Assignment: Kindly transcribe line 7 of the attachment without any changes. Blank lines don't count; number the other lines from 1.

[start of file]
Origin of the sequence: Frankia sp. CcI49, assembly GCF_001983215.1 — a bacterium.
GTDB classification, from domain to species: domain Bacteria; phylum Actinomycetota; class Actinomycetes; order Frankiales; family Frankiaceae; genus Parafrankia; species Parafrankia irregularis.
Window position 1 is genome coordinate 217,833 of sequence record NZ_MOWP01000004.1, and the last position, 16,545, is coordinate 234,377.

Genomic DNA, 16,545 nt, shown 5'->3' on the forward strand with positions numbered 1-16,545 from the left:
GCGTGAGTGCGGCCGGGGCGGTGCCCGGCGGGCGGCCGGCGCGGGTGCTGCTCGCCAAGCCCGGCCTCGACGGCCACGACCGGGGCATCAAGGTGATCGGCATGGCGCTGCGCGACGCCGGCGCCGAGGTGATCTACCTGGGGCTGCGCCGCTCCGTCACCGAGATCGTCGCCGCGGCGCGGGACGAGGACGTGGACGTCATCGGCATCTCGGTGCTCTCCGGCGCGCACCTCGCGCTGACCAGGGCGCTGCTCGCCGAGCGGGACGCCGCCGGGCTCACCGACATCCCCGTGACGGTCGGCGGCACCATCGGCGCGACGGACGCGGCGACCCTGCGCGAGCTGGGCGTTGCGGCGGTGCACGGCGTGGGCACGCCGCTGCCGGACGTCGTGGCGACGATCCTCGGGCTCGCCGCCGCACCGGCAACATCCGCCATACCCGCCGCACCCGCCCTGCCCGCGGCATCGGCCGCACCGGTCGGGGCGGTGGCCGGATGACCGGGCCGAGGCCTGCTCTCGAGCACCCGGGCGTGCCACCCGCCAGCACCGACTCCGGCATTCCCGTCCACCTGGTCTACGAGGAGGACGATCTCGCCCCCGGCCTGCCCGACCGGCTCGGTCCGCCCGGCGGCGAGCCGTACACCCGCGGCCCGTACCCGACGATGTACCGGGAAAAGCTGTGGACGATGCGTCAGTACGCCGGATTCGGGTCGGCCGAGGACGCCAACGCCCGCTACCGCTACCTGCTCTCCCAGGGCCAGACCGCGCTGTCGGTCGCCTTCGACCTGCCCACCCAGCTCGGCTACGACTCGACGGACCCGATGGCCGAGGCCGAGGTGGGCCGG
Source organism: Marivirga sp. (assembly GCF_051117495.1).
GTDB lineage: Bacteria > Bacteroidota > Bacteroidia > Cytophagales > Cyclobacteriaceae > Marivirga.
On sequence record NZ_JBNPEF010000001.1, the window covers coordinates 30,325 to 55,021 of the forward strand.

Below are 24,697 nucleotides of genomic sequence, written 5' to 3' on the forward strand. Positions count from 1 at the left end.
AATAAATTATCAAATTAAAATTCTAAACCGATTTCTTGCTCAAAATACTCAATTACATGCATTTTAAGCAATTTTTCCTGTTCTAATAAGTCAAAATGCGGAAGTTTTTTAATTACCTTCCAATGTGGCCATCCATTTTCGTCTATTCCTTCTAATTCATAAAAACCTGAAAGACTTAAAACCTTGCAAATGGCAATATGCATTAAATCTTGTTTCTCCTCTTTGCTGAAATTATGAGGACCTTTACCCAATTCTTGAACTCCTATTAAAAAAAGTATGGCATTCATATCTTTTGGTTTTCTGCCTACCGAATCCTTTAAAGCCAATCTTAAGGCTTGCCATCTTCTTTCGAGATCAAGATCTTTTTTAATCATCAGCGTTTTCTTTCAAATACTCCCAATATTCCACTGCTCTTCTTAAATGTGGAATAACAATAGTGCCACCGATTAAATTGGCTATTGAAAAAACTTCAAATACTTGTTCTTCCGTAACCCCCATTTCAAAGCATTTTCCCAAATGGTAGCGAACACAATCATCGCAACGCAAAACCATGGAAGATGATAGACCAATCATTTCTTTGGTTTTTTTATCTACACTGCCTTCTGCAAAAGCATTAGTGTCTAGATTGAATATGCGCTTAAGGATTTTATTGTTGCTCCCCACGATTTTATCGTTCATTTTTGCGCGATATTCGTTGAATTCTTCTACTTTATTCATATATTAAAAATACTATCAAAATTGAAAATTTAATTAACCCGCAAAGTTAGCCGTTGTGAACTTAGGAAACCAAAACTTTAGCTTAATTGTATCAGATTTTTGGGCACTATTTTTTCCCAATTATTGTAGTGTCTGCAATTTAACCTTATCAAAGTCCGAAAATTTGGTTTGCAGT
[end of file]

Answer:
GTDB lineage: Bacteria > Bacteroidota > Bacteroidia > Cytophagales > Cyclobacteriaceae > Marivirga.